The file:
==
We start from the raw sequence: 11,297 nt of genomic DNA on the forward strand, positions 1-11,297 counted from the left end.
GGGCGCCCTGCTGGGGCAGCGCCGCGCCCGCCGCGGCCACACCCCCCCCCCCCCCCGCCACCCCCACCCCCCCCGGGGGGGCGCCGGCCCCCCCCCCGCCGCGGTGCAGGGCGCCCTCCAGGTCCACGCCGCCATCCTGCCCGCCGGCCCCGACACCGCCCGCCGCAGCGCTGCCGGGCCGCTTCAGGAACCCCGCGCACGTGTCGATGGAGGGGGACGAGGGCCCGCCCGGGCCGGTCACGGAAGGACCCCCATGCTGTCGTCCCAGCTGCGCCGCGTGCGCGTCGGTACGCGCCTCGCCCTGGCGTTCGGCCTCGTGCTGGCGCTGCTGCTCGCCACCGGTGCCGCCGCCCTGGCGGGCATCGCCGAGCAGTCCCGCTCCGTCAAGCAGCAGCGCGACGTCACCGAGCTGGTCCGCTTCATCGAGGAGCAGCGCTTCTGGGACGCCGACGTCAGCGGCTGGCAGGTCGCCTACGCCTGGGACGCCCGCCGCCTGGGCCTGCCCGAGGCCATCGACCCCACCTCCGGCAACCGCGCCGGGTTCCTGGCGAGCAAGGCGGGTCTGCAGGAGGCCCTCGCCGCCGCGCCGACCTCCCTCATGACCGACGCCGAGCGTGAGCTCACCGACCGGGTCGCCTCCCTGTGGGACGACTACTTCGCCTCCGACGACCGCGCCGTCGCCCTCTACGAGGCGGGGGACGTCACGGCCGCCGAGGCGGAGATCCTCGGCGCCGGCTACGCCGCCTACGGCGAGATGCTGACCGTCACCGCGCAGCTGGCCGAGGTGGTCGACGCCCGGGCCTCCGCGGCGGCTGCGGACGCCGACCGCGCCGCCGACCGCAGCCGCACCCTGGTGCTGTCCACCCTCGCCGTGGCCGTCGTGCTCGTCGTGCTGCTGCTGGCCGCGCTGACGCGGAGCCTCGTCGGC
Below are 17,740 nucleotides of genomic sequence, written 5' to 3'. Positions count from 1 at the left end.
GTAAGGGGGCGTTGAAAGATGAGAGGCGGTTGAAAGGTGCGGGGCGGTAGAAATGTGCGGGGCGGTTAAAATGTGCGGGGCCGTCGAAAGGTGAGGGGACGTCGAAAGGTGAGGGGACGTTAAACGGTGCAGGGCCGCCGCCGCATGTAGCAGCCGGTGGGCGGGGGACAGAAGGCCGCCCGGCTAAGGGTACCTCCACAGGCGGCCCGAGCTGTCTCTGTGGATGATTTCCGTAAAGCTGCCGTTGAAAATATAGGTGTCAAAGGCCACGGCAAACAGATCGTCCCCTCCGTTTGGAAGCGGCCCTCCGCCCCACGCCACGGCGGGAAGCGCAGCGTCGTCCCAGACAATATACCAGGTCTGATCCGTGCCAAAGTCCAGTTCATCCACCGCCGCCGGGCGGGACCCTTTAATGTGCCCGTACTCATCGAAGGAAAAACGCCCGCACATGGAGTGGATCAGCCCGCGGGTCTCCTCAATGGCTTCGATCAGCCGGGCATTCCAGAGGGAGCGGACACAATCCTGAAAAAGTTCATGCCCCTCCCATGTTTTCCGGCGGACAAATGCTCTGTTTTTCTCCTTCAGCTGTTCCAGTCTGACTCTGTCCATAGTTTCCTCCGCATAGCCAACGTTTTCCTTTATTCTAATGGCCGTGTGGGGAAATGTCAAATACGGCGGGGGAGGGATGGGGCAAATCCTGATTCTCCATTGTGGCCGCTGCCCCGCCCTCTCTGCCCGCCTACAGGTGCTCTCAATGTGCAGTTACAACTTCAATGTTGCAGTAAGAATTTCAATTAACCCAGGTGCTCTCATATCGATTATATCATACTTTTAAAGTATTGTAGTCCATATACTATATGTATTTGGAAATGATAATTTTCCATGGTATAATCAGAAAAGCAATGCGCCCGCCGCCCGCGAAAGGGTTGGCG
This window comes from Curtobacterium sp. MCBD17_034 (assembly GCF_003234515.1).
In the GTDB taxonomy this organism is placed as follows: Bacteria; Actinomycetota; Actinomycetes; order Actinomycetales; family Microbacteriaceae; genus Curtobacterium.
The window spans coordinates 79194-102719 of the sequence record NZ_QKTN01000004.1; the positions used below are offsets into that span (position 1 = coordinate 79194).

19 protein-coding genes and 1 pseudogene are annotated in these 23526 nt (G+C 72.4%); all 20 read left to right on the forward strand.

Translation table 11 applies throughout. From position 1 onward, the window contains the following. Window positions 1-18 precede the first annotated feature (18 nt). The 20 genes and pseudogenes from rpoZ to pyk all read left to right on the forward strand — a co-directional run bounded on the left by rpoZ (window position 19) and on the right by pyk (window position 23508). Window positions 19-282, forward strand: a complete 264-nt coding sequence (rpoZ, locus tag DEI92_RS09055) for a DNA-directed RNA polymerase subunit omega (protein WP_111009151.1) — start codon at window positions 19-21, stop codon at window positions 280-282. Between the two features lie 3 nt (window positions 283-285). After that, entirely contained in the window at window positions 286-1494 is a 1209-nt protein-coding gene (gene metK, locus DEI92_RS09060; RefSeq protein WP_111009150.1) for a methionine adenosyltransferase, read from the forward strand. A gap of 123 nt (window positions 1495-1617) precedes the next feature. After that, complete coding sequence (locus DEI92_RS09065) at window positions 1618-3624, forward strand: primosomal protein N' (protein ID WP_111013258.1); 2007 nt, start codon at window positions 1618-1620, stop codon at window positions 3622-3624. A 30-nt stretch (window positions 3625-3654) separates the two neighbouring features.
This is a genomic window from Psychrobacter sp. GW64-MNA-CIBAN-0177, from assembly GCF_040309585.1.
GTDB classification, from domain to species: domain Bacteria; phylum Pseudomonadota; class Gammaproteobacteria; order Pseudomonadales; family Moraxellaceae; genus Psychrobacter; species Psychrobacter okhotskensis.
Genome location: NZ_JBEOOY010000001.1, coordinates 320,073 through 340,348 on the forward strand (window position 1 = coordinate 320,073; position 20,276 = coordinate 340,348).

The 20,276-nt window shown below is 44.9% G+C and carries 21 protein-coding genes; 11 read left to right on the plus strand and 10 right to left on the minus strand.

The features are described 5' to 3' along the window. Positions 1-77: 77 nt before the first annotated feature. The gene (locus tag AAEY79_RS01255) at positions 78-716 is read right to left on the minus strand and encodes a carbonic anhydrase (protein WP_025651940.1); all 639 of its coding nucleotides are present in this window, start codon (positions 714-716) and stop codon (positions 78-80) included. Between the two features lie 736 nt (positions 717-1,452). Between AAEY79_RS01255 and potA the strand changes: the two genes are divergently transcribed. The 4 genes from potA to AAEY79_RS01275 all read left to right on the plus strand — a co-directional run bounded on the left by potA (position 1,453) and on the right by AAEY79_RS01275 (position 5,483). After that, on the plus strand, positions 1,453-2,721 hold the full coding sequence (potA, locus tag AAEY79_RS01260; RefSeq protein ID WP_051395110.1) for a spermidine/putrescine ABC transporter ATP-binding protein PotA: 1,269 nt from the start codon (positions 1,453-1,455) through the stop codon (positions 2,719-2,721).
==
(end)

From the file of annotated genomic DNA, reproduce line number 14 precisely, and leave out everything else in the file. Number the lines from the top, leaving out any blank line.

The features are described 5' to 3' along the window. Positions 1-77: 77 nt before the first annotated feature. The gene (locus tag AAEY79_RS01255) at positions 78-716 is read right to left on the minus strand and encodes a carbonic anhydrase (protein WP_025651940.1); all 639 of its coding nucleotides are present in this window, start codon (positions 714-716) and stop codon (positions 78-80) included. Between the two features lie 736 nt (positions 717-1,452). Between AAEY79_RS01255 and potA the strand changes: the two genes are divergently transcribed. The 4 genes from potA to AAEY79_RS01275 all read left to right on the plus strand — a co-directional run bounded on the left by potA (position 1,453) and on the right by AAEY79_RS01275 (position 5,483). After that, on the plus strand, positions 1,453-2,721 hold the full coding sequence (potA, locus tag AAEY79_RS01260; RefSeq protein ID WP_051395110.1) for a spermidine/putrescine ABC transporter ATP-binding protein PotA: 1,269 nt from the start codon (positions 1,453-1,455) through the stop codon (positions 2,719-2,721).